An Underground Guide to the Geology of the White Pine Mine, Michigan
Published:January 01, 1992
J.L. Mauk, R. W. Seasor, R. A. Rews, W. S. Nelson, R. Robinson, 1992. "An Underground Guide to the Geology of the White Pine Mine, Michigan", Keweenawan Copper Deposits of Western Upper Michigan, Theodore J. Bornhorst
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In the past, we have not prepared an official "road log" for visitors to the White Pine mine. Aside from the fact that it requires a substantial amount of time to prepare such a guide, we have avoided the chore because often, we are not sure where we will take visitors when a tour arrives. A working mine is a dynamic entity, one that constantly changes shape and character as new workings are opened up and older workings are abandoned. Therefore, any underground guide will be obsolete before it is even published. Nonetheless, we have chosen to present a...
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Keweenawan Copper Deposits of Western Upper Michigan
Nicholson. S. W., Cannon, W.F. and Schulz,'K.J., 1992. Metallogeny of the Midcontinent rift system of North America. In: G. Gaal and K. Schulz (Editors). Precambrian Metallogeny Related to Plate Tectonics. Precambrian Res., 58: 000-000.
The 1.1 Ga Mtidcontinent rift system of North America is one of the world's major continental rifts and hosts a variety of mineral deposits. The rocks and mineral deposits of this 2000 km long rift are exposed only in the Lake Superior region. In the Lake Superior region, the rift cuts across Precambrian basement terranes ranging in age from ~1850 Ma to more than 3500 Ma. Where exposed, the rift consists of widespread tholeiitic basalt flows with local interlayered rhyolite and clastic sedimentary rocks. Beneath the center of Lake Superior the volcanic and sedimentary rocks are more than 30 km deep as shown by recent seismic reflection proflles.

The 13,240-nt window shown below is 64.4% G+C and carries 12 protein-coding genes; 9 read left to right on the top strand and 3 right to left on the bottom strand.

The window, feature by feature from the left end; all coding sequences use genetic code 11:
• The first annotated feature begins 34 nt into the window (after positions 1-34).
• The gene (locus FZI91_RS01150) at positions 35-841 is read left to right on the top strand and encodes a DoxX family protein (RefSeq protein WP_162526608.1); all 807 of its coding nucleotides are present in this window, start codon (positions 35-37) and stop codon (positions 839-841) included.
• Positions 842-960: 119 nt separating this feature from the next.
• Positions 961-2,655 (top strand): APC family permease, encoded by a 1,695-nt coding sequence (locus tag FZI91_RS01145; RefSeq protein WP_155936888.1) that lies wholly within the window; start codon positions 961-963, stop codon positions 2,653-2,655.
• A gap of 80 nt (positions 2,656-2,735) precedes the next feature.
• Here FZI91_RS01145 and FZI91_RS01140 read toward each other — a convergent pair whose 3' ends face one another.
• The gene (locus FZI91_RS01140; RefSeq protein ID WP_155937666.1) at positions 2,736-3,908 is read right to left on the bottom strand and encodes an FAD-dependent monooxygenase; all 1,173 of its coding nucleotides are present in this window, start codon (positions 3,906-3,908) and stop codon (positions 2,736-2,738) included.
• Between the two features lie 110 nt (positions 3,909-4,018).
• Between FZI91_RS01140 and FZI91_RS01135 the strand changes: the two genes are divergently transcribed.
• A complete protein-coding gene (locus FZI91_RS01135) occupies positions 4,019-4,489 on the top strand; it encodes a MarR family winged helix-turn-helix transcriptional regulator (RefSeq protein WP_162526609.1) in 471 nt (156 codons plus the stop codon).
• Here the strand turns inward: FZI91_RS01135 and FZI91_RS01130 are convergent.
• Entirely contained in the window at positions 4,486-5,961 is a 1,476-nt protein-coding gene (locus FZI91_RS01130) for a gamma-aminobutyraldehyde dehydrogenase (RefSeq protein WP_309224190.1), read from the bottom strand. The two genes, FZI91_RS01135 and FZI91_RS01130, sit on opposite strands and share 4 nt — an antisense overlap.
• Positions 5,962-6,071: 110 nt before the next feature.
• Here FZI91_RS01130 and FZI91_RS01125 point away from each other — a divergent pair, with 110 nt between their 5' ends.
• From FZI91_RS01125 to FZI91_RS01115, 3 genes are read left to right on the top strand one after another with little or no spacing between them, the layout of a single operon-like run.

This region hosts two major classes of mineral deposits, magmatic and hydrothermal. All important mineral production in this region has come from hydrothermal deposits. Rift-related hydrothermal deposits include four main types: (1) native copper deposits in basalts and interflow sediments: (2) sediment-hosted copper sulfide and native copper: (3) copper sulfide veins and lode.s hosted by rift-related volcanic and sedimentary rocks: and (4) polymetallic (five-element) veins in the surrounding Archean country rocks. The scarcity of sulfur within the rift rocks resulted in the formation of very large deposits of native metals. Where hydrothermal sulfides occur (i.e., shale-hosted copper sulfides), the source of sulfur was local sedimentary rocks.
Mtagmatic deposits have locally supported exploration and minor production, but most are subeconomic presently. These deposits occur in intrusions exposed near the margins of the rift and include Cu-Ni-PGE and Ti-Fe (V) in the Duluth Complex. U-REE-Nb in small carbonatites, and breccia pipes resulting from local hydrothermal activity around small felsic intrusions. Mineralization associated with some magmatic bodies resulted from the concentration of incompatible elements during fractional crystallization. Most of the sulfide deposits in intrusions, however, contain sulfur derived from country rocks: the interaction between magma and country rocks was important in generation of the magmatic Cu-Ni sulfide deposits.
A mantle plume origin has been proposed for the formation of the Midcontinent rift. Mtore than 1 million km3 of mafic magma was erupted in the rift and a comparable volume of mafic intrusions are inferred beneath the rift. providing a ready and structurally confined supply of mafic source rocks that were available for leaching of metals by basinal brines.